Read more of this story at Slashdot.

  • Why Robo-Calls Can't Be Stopped
    2019-03-17T21:34:00+00:00
    "When your phone rings, there's about a 50 percent chance it's a spam robo-call," reports the Washington Post. Now a computer science professor who's researched robo-call technologies reveals the economics behind automatically dialing phone numbers "either randomly, or from massive databases compiled from automated Web searches, leaked databases of personal information and marketing data." It doesn't matter whether you've signed up with the federal Do Not Call Registry, although companies that call numbers on the list are supposed to be subject to large fines. The robo-callers ignore the list, and evade penalties because they can mask the true origins of their calls.... Each call costs a fraction of a cent -- and a successful robo-call scam can net millions of dollars. That more than pays for all the calls people ignored or hung up on, and provides cash for the next round. Casting an enormous net at low cost lets these scammers find a few gullible victims who can fund the whole operation... Partly that's because their costs are low. Most phone calls are made and connected via the Internet, so robo-call companies can make tens of thousands, or even millions, of calls very cheaply. Many of the illegal robo-calls targeting the United States probably come from overseas -- which used to be extremely expensive but now is far cheaper... Meanwhile, the Federal Communications Commission has been asking U.S. phone companies to filter calls and police their own systems to keep out robo-calls. It hasn't worked, mainly because it's too costly and technically difficult for phone companies to do that. It's hard to detect fake Caller ID information, and wrongly blocking a legitimate call could cause them legal problems. The professor's article suggests guarding your phone number like you guard your credit card numbers. "Don't give your phone number to strangers, businesses or websites unless it's absolutely necessary." "Of course, your phone number may already be widely known and available, either from telephone directories or websites, or just because you've had it for many years. In that case, you probably can't stop getting robo-calls."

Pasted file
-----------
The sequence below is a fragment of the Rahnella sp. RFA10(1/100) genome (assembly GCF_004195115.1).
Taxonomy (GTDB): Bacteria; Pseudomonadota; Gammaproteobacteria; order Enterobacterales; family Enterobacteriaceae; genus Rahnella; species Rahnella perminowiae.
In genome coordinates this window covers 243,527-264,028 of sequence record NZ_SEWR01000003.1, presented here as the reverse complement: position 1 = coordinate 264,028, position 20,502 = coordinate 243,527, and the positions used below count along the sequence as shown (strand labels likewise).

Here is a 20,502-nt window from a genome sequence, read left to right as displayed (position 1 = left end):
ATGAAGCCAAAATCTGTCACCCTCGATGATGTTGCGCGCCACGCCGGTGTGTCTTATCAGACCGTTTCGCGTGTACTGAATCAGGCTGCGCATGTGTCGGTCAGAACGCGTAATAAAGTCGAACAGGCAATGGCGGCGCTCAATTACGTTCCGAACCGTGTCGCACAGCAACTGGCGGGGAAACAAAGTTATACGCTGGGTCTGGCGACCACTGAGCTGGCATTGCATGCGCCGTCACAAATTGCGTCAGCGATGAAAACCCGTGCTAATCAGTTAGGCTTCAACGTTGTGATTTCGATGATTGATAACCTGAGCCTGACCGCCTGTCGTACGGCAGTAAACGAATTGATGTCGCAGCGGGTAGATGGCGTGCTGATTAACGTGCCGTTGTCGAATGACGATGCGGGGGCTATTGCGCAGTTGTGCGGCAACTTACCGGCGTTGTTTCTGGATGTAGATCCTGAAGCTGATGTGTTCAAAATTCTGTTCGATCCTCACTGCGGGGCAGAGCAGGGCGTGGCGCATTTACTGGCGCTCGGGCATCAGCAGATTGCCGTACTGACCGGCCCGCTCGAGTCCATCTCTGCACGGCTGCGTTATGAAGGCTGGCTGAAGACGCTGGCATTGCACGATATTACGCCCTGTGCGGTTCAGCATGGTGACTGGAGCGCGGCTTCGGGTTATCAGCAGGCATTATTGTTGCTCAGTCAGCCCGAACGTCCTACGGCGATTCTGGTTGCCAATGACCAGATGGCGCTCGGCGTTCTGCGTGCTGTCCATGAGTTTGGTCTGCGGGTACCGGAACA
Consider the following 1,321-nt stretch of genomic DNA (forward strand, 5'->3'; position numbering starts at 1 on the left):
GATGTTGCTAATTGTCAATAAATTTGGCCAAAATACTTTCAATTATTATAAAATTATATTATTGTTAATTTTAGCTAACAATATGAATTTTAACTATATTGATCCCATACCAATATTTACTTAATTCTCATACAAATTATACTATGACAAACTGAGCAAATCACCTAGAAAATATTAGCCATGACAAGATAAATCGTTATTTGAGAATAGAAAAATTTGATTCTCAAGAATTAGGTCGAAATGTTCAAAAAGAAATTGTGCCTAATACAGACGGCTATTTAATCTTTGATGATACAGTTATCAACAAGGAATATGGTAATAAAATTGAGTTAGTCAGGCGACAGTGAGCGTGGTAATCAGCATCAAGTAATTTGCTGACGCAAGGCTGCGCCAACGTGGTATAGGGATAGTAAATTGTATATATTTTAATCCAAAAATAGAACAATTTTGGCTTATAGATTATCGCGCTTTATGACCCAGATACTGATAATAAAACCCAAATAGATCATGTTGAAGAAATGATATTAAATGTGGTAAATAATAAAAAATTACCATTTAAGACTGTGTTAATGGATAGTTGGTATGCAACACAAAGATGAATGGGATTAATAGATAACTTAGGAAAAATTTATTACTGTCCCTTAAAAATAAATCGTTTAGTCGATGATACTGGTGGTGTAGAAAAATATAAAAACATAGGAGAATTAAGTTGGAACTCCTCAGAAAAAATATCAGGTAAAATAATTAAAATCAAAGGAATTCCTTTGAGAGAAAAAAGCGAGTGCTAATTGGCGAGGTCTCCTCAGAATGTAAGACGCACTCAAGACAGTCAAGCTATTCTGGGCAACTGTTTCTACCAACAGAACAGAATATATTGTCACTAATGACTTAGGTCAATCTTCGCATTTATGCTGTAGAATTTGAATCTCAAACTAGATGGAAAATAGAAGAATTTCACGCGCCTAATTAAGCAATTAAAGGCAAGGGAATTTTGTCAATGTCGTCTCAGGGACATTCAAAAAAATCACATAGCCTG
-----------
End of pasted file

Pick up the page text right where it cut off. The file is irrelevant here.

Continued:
Read more of this story at Slashdot.

  • Are We Getting Close To Flying Taxis?
    2019-03-17T20:34:00+00:00
    An anonymous reader quotes a report from public news station KNPR about how close weare flying taxi services: The dream of flying cars is as at least as old as the automobile itself. Bell, which makes attack helicopters for the U.S. Navy, is working on this new project with another high-profile partner, Uber. The prototype, the Bell Nexus, was unveiled earlier this year. Boeing and Airbus also have prototypes of these flying cars in the works. Uber has become the face of the aerial mobility movement as it has the most public campaign touting its work so far. Elon Musk says he'll get us to Mars. Uber says it'll get a millennial from San Francisco to San Jose in 15 minutes flat (instead of the two-hour slog in morning traffic). And its timeline for this flying taxi that does not yet exist is 2023... NASA is another Uber partner. While Jaiwon Shin, NASA's associate administrator for the Aeronautics Research Mission Directorate, thinks Uber is being a little bullish -- he'd put the timeline further out, to the mid-2020s -- Shin says it's close. "Convergence of many different technologies are maturing to the level that now aviation can benefit to put these things together," he said. The batteries that power electric cars can evolve further, to power flight. Companies can stockpile and pool data, and build artificial intelligence to take over air traffic control, managing the thousands of drones and taxis in the air. And Uber, his partner, is really well-connected. While fighting the legacy taxi industry, Uber made so many government and lobbyist contacts, that that Rolodex can help grease the wheels -- or wings. "While no flying taxi exists yet, Uber has dared to estimate the 'near-term' cost of that San Francisco to San Jose trip: $43," the article reports -- suggesting that could create a new division in society. "With flying cars, the haves can escape to the air and leave the have-nots forgotten in their potholes."

    Read more of this story at Slashdot.

  • Texas Lawmakers Want To Stop Tesla From Fixing Its Own Cars
    2019-03-17T19:34:00+00:00